They don’t know it yet, but they are the teachers who show us how incredibly wonderful life can be. And we are the happy students who benefit from their teaching.

“Ohana – Hawaiian word for all people who aren’t strictly blood-related, but become family through love and affection. If you are a fan of the movie “Lilo and Stitch,” you will know the phrase, “ohana means family, and no one gets left behind.”

Ooops–It Did It Again!

Sorry for no posts yesterday and today; our computer decided to have a tantrum. After some telephone coaching from my wonderful tech guy, it’s back up and running. At least this time I didn’t do my usual frustrated gorilla move: pounding on all the keys at once and swearing….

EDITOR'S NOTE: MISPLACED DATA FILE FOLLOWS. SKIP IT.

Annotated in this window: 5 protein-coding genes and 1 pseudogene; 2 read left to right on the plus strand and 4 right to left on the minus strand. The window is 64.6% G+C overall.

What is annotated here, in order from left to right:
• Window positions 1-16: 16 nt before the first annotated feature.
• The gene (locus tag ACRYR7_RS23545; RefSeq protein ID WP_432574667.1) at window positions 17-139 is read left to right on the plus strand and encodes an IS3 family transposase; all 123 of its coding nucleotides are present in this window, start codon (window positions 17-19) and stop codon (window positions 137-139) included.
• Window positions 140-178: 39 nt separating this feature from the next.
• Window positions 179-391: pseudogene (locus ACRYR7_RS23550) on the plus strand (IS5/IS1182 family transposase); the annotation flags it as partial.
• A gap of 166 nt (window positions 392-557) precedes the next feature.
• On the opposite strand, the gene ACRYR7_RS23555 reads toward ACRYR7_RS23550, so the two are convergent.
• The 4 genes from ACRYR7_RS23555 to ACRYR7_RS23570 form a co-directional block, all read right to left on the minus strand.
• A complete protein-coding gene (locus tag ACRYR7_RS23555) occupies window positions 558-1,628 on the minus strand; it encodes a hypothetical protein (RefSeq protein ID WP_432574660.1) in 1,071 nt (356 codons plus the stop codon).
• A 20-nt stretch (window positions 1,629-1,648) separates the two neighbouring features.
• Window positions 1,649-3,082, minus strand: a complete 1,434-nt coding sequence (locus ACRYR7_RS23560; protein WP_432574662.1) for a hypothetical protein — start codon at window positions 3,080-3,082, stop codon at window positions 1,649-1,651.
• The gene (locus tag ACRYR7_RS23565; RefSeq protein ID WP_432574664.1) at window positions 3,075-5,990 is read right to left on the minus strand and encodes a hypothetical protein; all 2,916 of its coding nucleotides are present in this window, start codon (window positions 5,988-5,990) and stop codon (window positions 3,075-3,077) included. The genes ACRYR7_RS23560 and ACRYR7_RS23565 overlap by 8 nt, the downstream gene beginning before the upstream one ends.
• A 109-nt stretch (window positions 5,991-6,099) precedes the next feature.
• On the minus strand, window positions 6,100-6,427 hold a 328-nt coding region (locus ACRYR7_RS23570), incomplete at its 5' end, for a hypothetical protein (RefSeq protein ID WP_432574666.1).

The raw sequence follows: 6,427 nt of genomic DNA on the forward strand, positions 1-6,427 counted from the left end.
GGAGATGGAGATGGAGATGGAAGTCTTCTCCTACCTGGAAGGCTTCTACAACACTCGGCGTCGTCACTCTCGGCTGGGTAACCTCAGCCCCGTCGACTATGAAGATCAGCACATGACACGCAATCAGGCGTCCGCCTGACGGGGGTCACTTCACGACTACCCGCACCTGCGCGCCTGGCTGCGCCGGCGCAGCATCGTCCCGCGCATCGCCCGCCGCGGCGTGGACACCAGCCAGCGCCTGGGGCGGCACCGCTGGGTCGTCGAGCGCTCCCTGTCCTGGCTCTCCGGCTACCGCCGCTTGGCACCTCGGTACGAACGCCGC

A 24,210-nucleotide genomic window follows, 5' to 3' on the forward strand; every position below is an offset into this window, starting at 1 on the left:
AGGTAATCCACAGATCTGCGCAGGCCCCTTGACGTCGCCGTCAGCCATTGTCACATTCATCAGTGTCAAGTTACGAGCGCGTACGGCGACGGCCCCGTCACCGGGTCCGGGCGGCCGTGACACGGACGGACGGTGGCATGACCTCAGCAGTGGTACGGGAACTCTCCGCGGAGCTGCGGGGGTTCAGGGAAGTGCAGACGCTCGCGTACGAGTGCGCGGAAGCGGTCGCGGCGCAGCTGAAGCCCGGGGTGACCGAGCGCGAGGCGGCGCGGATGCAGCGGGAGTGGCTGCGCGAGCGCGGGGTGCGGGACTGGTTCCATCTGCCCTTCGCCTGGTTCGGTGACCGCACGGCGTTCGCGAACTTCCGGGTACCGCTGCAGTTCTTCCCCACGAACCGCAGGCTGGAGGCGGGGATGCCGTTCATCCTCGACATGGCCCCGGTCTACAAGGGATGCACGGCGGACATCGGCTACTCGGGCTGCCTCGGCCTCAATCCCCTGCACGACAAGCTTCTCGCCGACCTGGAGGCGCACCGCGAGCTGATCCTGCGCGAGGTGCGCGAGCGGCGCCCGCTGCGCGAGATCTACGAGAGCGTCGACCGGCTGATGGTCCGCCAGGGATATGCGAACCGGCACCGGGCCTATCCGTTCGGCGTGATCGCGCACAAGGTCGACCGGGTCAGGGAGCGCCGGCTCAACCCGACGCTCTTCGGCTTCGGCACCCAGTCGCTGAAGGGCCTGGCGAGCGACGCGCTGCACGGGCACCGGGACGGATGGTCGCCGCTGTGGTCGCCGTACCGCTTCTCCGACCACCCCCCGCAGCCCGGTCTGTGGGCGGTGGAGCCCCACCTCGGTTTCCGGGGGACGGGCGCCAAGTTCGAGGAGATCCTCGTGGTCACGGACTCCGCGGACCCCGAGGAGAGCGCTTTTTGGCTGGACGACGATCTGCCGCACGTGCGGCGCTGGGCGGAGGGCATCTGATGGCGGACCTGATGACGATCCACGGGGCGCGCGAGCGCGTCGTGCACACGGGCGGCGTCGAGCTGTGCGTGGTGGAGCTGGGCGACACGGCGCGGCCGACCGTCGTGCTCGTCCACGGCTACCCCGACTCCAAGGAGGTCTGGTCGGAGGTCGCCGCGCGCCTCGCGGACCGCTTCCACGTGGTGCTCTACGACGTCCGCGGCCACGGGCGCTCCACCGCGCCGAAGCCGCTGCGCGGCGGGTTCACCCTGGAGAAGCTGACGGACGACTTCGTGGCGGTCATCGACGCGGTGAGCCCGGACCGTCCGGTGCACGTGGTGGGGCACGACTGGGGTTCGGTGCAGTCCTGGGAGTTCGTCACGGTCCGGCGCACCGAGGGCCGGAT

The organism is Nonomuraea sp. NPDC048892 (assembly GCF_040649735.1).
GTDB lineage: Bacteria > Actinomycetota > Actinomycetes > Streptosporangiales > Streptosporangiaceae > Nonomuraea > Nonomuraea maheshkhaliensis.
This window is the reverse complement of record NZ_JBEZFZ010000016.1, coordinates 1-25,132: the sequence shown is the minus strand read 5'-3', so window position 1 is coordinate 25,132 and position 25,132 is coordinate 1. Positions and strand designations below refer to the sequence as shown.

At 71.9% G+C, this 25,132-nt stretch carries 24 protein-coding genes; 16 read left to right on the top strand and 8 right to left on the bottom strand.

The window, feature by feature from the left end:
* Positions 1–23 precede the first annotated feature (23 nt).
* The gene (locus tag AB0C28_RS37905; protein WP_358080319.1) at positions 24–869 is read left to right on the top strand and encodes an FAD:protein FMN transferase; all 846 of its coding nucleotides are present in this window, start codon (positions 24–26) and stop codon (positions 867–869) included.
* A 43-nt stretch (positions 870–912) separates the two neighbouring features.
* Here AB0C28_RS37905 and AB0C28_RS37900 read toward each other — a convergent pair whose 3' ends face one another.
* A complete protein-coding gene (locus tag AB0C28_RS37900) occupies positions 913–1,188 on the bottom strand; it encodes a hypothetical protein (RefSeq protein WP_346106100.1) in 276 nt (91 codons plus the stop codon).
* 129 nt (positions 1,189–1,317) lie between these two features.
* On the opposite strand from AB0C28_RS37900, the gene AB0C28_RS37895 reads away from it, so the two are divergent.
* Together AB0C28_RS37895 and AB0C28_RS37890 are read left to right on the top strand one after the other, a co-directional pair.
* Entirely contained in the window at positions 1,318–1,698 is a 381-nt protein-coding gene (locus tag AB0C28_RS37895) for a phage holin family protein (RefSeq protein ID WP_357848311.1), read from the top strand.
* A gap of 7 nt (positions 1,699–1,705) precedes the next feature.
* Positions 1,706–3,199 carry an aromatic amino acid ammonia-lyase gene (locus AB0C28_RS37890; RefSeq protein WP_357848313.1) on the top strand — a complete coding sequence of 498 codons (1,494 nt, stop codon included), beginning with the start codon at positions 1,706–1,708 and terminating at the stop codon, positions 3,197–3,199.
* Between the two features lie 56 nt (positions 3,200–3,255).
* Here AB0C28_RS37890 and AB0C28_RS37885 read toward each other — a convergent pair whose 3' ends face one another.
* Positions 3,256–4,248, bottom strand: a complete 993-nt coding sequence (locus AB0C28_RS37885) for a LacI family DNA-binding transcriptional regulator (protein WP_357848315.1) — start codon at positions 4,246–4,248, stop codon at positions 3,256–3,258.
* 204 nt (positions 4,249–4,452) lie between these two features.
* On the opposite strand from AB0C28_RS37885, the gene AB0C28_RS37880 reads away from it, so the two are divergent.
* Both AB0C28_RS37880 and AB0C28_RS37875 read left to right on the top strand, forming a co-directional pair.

See you tomorrow unless I get another ghost in the machine….ain’t technology wonderful?


What Our Tears Are Telling Us

Many people are easy criers; I’m one of them. I cry sad tears and happy tears; sometimes for no reason. You can say that tears are simply a relief valve, but they are more than that. Often what our tears are telling us is that we need a release; a break, a time-out. Tears are often a response to sadness, pain, worry, fear, doubt; they come to cleanse the wounds we carry.

There are sad tears and happy tears, laughter tears and angry tears. A long time ago I realized that I was an easy crier, which made me a better writer. Emotions often block my ability to speak, so I write.